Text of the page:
#3. Naomi Campbell – Skins
Coming out is a process…and while we talk about — and this contest highlights — the moments when we share our truth with others, it’s important to remember that coming out is, fundamentally, a process of self-acceptance. With each revelation, we move closer to fully embracing the person we were always meant to be.
There’s not a single person in Freddie’s shed when Naomi reveals the depths of her love for Emily that doesn’t know she’s gay…but this is still coming out because it’s about reaffirming who Naomi is…who she’s always been. She’s no longer scared, she doesn’t have to sabotage their relationship anymore. She deserves to love Emily and she deserves to be loved.
#14. Helen Stewart – Bad Girls
For three seasons, starting in 1999, while Ellen was losing her career in the United States and lawmakers were fast at work essentially banning gay people from the military and explicitly banning gay people from getting married, Helen and Nikki were falling in love in the United Kingdom on what was, apparently, primetime broadcast TV. The L Word was still half a decade away, and coming for premium cable, and very late at night. That message was clear enough. Helen and Nikki were on during dinner, on England’s NBC. They kissed. They had sex. They lived happily ever after.
The last thing Helen said on Bad Girls, after she’d helped Nikki get released, was “Thomas is gorgeous, and he’s everything you’d want in a man — but I want a woman.”
Helen had tried to love men. The best kind of men. But she couldn’t help it. She wanted a woman.
#4. Bianca Montgomery – All My Children
Just before Bianca Montgomery comes out to her mother, she gets a visit from Sarah Livingston, the first woman she ever loved. Sarah admits that she still loves Bianca but she doesn’t share Bianca’s strength or bravery so she can’t eschew her family’s expectations and follow her heart. But Bianca doesn’t feel brave. She feels like someone who’s allowed fear to govern her life. Seeing Sarah walk out to the door — towards a life with a man she doesn’t love — is enough to convince Bianca that she needs to let go of that fear.
In front of her mother, Bianca strips herself of their resemblance. Their matching outfits had been part of a marketing strategy for the new Enchantment campaign: “the perfect mother and daughter for all the world to see.” But Bianca knows that before the world can see her, she needs her mother to really see her first.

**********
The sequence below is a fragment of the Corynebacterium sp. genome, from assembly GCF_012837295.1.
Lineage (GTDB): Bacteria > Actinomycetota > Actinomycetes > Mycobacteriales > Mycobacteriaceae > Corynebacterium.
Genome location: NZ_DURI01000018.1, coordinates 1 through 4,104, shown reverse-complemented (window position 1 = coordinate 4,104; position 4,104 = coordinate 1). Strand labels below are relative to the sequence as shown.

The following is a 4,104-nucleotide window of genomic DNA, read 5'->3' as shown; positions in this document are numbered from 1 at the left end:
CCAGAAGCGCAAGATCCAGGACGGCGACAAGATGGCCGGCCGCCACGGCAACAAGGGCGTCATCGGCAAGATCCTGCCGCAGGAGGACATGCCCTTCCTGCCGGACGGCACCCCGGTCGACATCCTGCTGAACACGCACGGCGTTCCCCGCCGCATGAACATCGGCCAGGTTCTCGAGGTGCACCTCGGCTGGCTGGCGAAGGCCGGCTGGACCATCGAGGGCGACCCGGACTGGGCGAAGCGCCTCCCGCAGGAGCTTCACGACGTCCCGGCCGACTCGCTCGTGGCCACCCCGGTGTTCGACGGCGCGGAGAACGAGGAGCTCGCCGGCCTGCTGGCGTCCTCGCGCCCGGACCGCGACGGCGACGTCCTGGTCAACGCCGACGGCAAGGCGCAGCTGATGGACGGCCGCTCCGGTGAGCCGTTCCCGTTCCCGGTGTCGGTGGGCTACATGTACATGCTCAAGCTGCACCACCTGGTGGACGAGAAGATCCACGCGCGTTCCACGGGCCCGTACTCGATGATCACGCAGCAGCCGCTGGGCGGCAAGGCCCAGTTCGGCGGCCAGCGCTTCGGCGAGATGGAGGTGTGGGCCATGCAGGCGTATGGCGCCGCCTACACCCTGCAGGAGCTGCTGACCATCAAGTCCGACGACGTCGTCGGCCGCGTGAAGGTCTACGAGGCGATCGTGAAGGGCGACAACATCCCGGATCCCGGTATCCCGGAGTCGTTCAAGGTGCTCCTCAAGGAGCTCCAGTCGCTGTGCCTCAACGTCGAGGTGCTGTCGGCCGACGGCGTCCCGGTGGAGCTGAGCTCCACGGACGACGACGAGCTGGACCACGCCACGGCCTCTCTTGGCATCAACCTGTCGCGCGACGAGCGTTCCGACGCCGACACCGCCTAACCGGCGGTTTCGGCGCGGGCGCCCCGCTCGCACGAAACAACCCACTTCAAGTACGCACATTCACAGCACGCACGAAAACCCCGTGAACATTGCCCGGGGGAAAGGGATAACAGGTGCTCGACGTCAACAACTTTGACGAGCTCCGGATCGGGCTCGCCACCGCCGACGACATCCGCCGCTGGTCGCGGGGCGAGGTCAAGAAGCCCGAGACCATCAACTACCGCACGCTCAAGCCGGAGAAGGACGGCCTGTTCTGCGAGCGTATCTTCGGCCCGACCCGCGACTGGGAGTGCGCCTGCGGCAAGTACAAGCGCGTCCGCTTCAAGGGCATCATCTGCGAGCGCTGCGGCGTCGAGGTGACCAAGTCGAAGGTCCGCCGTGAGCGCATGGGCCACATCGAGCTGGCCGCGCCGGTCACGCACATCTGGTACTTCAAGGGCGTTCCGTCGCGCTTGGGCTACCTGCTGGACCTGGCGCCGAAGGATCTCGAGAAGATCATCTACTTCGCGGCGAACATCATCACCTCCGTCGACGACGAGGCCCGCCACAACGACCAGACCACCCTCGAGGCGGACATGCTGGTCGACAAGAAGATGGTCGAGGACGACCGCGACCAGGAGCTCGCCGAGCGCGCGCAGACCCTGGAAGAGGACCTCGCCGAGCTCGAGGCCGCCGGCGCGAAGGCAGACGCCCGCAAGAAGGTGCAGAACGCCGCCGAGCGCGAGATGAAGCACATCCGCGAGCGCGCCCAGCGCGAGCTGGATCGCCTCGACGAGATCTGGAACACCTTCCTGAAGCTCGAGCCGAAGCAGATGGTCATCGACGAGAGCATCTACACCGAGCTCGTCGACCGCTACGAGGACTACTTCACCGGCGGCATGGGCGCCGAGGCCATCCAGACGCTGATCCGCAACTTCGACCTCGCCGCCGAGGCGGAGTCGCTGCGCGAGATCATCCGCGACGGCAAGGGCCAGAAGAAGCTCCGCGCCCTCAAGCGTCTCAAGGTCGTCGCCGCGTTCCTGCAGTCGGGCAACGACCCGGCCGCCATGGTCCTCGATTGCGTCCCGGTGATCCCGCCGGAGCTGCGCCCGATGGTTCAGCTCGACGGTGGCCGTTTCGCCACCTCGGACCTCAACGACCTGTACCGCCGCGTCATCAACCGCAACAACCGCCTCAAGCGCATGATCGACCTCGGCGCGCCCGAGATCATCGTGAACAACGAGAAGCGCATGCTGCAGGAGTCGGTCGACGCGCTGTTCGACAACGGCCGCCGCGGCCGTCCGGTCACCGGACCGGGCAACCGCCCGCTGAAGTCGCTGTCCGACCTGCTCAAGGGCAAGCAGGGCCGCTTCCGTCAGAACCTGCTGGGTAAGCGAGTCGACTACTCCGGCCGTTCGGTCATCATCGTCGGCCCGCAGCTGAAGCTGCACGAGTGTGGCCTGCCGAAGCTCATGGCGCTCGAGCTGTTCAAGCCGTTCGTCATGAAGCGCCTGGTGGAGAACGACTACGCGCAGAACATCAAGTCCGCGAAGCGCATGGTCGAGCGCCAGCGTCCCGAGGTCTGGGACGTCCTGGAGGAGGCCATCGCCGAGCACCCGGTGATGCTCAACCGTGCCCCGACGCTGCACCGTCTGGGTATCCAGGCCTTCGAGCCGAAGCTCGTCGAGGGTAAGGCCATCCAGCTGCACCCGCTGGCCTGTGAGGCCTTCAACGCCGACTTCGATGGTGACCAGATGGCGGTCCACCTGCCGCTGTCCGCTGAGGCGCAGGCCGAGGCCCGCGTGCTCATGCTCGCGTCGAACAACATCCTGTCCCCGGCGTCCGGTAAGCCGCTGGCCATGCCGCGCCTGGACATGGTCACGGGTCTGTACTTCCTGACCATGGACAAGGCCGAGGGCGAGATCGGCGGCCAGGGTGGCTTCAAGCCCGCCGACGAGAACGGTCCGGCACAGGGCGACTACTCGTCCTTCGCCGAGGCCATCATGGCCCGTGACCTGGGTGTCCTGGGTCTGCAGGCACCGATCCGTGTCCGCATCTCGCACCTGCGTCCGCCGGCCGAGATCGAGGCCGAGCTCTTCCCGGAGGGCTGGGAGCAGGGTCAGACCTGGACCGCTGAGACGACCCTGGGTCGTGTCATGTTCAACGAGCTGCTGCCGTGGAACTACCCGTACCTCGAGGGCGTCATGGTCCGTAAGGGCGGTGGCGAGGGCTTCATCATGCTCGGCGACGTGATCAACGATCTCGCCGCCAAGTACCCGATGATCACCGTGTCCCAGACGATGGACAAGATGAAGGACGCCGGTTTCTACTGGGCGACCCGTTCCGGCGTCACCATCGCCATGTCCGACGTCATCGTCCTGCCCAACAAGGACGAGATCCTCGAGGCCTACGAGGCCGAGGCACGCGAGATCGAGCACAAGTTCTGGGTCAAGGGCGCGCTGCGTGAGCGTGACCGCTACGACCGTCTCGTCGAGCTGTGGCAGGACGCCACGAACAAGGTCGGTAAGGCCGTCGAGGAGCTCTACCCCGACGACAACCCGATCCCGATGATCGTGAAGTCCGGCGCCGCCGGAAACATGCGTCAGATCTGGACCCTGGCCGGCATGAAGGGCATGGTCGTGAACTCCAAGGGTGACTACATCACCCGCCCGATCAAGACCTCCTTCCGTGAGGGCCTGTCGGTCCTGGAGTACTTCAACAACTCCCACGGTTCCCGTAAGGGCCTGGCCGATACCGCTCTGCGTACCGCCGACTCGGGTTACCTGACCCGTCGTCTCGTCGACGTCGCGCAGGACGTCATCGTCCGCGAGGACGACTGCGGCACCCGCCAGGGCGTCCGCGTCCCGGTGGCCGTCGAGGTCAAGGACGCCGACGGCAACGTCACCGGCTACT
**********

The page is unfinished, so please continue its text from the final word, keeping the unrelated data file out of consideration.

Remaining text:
#13. Lara Perkins – The L Word
When their “mission to ascertain the disposition and intent” of Dana’s latest crush (and future love of her life, don’t @ me) Miss Lara Perkins doesn’t go according to plan — Lara ends up within the margin of error on their “lesbian or not” scorecard — Bette, Tina and Alice send in their secret weapon: lesbian lothario, Shane McCutcheon. Usually, the Shane test works on everyone but not on Lara so the gang walks away from the club convinced that the “soup chef” is straight. But, as it turns out, Lara’s hip to their game and comes out to Dana in the sweetest way possible: by kissing her against the lockers after Dana secures the Subaru sponsorship. #Winning
#5. Paige McCullers – Pretty Little Liars
Paige McCullers tried so hard not to be gay, to the point that her internalized homophobia caused her to act out in some really messy, hurtful ways. Her feelings for Emily are finally what pushed her to admit the truth to herself and to everyone else. After another sad date with another boring boy, she ended up at Emily’s house, flailing and panicked because she couldn’t imagine herself being as strong as Emily, strong enough to just walk right out of the closet. Emily laughed, sweetly, and told Paige she didn’t come out of the closet, she fell out on her face. “If I say it out loud,” Paige gulped, “If I say, ‘I’m gay,’ the whole world will change.” Emily sat down beside her, smiled. “Yes,” she promised, “it will.” And it did.
#12. Faith Duluth – unREAL
There’s a fundamental dishonesty to nearly every moment on unREAL, the show that depicts the behind-the-scene machinations of a Bachelor-like program. The search for love is constantly manipulated by producers of the show to gin up better ratings. Faith’s coming out — however manipulated even that is — might be the most honest thing that happens during the show’s first season.
Faith is one of 26 contestants that tries to find love with the show’s bachelor, Adam Crowell. She’s shy and awkward and by the time Adam returns with Faith to Mississippi for their hometown date, she decides that she wants Adam to take her virginity. But when Faith kisses Adam, it doesn’t feel right and she retreats from the scene to figure out why. Away from the cameras, the show’s producer, Rachel, is the first person, maybe ever, to describe the attraction Faith feels towards her best friend, Amy, with warmth. Rachel challenges Faith to say it aloud, just once, to see if her world will end. She does and it doesn’t..
#6. Jessie Sammler – Once and Again